A: I specifically asked Emilie to title this work," Growing in Faith", because I believe too many Catholics wrongly believe that if their marriage fails, they are no longer welcome in the Church, and that is far from the truth. I wrote this book to tell the history of the Church's work to help these hurting Catholics, and to encourage them to stay close to their baptismal faith, which is their heritage. If they have had a bad experience with seeking an annulment with a marriage tribunal, I offer hope that they should try again, perhaps going elsewhere, because there is always hope that an undiscovered factor was indeed present that made it impossible for this marriage to be a truly Christian and valid one.
Q: In your book, you discuss the possibility that divorce and/or annulment can actually increase one's faith. Could you please comment on this for our readers?
A: It may seem hard to believe, but I have found many Catholics who, sadly, had to go through a divorce, and yet found they emerged stronger as a person, and more connected to God. Why? Because a bad marriage is a defeating, debilitating situation for anyone to be in, and it makes one weak, unsure of both the present and the future, grappling with a terribly diminished self-image, and often shooting anger and blame at God. When a Catholic in a bad marriage finally gets the courage to act, that is, to free themselves from that destructive situation, then one can begin to move into freedom, and once you are free, then you can grow in the good ways one deserves. With freedom, you learn again that God is worthy of your love, and then faith grows.
Q: In your book, you discuss efforts by the Church to minister to divorced Catholics. Could you please describe some of the efforts and possibly share some success stories?
A: The Church began to minister to divorced and separated Catholics in the early 70's. I was part of the first effort in the country to begin such a ministry, and I saw it grow with excitement, especially when Bishops would support such groups. Most every diocese now has a "Marriage Tribunal" staffed by people well versed in Church teachings, but who are also professionals, be it in human relations, psychology or theology, who are available to help Catholics in troubled marriages. Many Catholics who felt they would be turned away from the Church found out that, no, they were always welcomed, and many of them were able to understand that they never really had a "valid Christian marriage," and were eligible for an annulment, which gave them the freedom to marry again, if they so wished.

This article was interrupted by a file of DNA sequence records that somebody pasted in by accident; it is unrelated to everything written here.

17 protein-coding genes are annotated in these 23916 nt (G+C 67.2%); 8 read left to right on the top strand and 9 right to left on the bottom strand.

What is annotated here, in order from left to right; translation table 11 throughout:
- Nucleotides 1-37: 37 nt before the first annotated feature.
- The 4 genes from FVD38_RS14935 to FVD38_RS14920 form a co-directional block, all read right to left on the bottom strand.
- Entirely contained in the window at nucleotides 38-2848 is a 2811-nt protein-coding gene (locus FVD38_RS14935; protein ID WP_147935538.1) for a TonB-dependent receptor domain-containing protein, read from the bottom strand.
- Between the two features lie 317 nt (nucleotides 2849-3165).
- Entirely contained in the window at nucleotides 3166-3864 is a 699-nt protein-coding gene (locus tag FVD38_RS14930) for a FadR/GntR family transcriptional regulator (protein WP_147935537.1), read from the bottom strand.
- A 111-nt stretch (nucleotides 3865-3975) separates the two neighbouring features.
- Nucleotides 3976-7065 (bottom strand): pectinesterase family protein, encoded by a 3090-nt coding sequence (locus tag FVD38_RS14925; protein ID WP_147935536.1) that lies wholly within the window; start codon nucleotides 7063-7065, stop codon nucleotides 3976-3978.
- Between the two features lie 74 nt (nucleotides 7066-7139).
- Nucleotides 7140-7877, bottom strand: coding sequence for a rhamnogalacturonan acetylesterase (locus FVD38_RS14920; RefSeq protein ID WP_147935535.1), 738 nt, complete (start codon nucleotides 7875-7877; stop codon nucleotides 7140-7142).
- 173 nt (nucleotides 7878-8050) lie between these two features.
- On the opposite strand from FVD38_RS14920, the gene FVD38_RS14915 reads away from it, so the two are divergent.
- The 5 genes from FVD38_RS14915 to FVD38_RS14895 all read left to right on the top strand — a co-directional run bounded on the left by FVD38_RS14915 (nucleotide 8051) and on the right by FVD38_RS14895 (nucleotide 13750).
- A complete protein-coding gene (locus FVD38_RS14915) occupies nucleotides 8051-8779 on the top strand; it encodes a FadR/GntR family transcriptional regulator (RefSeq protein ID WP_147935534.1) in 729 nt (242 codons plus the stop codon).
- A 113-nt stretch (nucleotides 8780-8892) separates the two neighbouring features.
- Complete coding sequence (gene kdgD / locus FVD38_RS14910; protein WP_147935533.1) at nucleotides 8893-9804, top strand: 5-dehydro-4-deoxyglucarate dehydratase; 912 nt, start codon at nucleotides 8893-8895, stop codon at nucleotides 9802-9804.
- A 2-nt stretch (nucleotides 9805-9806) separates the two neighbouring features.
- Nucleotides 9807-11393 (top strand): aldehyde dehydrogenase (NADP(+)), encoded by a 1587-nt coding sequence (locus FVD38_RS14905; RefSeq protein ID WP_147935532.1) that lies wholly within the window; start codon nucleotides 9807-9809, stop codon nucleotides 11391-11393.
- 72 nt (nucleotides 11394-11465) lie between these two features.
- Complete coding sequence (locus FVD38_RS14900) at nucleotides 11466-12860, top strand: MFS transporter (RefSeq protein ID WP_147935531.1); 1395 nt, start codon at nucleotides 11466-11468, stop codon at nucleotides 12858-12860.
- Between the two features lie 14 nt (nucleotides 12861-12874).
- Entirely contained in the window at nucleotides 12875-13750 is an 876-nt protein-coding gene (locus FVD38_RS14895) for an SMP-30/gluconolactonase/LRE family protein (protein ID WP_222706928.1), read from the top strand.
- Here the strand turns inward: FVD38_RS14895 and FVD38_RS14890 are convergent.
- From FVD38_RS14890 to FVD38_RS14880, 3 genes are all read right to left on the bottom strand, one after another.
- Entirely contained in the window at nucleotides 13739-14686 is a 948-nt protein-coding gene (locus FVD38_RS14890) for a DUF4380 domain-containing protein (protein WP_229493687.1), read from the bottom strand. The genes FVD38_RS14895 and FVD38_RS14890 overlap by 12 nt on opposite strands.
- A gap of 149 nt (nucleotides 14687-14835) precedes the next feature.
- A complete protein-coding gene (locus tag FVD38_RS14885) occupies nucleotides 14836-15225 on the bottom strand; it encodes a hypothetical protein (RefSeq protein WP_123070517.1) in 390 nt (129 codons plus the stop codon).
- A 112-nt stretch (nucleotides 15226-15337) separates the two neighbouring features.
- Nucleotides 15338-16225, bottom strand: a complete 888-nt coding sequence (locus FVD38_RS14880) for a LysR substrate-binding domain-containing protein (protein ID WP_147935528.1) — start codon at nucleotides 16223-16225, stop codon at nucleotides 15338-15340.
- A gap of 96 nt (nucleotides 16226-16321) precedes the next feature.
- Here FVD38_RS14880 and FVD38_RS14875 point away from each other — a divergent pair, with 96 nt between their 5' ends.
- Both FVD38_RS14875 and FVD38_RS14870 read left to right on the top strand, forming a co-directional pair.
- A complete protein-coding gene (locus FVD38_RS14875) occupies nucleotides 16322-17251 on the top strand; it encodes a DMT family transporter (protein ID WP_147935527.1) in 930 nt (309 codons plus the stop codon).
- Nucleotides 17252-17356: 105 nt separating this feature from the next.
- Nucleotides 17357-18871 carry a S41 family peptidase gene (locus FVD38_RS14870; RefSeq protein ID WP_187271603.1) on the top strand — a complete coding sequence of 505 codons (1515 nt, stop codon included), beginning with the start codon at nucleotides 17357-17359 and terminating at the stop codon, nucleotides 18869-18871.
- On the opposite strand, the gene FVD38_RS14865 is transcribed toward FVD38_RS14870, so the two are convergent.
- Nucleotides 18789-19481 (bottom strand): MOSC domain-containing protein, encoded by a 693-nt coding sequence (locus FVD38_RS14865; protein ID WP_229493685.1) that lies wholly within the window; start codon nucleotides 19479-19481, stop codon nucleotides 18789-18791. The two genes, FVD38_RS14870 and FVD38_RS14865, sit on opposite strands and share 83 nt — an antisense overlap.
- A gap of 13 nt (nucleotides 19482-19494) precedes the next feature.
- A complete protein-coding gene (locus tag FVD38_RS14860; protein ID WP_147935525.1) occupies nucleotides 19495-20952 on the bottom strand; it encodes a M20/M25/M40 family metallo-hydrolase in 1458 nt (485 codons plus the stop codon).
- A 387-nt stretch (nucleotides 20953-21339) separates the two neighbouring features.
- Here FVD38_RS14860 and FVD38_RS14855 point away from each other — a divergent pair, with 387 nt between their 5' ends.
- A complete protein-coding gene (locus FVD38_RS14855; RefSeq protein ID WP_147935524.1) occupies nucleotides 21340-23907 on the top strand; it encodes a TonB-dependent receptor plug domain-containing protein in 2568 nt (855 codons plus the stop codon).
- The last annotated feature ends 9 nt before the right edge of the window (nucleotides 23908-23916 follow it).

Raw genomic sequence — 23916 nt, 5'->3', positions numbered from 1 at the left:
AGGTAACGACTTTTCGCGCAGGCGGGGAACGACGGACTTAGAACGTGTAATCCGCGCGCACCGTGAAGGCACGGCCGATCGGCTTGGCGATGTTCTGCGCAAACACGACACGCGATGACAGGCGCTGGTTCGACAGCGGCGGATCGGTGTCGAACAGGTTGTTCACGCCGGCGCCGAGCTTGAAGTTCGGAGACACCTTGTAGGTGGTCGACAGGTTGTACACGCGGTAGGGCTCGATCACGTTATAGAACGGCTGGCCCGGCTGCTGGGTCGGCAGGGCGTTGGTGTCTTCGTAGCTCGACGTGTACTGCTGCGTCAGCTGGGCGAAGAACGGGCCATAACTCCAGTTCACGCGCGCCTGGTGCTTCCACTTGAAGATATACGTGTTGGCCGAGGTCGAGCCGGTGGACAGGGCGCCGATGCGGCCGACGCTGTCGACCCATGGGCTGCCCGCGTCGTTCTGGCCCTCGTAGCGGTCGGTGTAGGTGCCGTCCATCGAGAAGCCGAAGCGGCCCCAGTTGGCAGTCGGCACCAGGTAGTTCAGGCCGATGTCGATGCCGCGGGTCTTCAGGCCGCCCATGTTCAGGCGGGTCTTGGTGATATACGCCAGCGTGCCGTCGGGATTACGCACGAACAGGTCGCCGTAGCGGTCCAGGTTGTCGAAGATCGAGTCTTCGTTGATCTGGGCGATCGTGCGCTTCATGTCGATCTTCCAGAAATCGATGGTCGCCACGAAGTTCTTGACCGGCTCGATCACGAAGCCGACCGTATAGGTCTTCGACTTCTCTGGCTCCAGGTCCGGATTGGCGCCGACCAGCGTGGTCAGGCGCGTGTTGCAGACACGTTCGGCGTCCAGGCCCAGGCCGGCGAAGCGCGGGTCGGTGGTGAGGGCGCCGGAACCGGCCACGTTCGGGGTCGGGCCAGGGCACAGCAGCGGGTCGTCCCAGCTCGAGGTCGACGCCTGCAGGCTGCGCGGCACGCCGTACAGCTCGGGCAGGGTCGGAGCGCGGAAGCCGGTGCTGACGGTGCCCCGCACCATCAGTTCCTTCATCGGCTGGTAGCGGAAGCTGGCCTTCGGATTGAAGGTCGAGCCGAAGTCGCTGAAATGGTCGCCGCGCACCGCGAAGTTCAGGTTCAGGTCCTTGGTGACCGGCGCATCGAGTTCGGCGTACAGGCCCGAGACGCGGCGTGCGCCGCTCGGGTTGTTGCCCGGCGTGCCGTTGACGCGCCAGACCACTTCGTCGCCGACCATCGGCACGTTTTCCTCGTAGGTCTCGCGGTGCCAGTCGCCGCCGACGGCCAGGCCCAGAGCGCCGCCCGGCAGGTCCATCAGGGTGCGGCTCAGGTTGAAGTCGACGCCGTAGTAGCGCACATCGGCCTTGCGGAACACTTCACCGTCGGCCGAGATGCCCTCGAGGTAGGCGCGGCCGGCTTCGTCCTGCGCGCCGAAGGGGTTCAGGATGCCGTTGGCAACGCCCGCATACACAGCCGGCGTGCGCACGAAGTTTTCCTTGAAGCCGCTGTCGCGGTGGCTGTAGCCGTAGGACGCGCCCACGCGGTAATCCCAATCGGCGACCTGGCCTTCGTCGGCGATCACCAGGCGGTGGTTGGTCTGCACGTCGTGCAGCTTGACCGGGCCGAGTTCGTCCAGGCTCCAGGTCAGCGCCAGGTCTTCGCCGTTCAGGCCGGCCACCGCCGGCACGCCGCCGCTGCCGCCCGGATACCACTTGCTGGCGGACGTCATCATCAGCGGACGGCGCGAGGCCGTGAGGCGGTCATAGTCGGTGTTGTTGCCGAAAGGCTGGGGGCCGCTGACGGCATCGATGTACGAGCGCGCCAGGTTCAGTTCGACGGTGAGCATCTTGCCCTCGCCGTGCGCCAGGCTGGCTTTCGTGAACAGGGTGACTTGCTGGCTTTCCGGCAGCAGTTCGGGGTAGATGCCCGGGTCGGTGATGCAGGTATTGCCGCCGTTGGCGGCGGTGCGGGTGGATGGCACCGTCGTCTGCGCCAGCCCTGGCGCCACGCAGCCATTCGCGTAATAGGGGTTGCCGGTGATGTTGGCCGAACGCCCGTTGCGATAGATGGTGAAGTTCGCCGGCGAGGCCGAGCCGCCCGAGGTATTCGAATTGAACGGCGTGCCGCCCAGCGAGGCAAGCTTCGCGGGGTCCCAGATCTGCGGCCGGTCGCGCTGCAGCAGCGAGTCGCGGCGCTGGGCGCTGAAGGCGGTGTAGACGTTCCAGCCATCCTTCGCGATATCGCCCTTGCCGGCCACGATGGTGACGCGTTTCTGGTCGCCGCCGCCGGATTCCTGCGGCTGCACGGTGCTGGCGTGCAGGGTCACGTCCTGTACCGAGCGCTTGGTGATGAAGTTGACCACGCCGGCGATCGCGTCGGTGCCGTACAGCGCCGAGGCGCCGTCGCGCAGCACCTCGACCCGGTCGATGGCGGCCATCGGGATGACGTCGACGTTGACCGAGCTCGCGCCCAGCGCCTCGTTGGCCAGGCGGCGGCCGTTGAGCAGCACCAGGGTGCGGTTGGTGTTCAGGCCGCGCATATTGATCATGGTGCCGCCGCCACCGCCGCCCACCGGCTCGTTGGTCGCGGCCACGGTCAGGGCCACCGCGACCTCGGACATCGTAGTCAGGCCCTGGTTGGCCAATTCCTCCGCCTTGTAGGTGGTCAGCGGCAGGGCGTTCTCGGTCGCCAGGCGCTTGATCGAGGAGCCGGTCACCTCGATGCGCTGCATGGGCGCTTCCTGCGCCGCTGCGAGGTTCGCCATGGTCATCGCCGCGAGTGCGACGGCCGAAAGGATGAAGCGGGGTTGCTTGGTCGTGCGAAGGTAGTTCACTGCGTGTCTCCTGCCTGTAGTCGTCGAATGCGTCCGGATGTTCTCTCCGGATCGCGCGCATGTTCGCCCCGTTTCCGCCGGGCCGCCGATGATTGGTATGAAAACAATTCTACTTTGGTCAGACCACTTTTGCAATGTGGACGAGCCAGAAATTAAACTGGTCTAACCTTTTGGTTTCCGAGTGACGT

Q: We all know friends and family members who have feel alienated from our Church because of divorce issues. What words of wisdom do you have for those of us who would like to reach out to family members and help them reconnect to the faith?
A: To reach out to family members who feel alienated from the Church because of divorce issues requires great sensitivity. No one must ever judge, or be critical. Only someone who is inside the marriage really knows the problems that cause the destruction of the bond. Never put your love for one on the line, meaning they must adhere to your criteria or be out of your life. Just offer love, and practical help, if needed. And if you have a problem with loving them, just ask yourself, "What would Christ do?"
Q: Are there any additional thoughts or comments you would like to share with our readers?
A: I am a person of faith, and for me that means I must be fed, nourished - with the Life of the Lord. I believe that is the truth for all baptized Catholics. And so, my strongest urging is that divorced Catholics never accept that a failed marriage makes them unworthy to be nourished by Christ. I would urge them never to give up on their right to have a full and deep examination of a prior marriage and why it went wrong. Put their situation in God's hands and trust in the help of the Lord Jesus.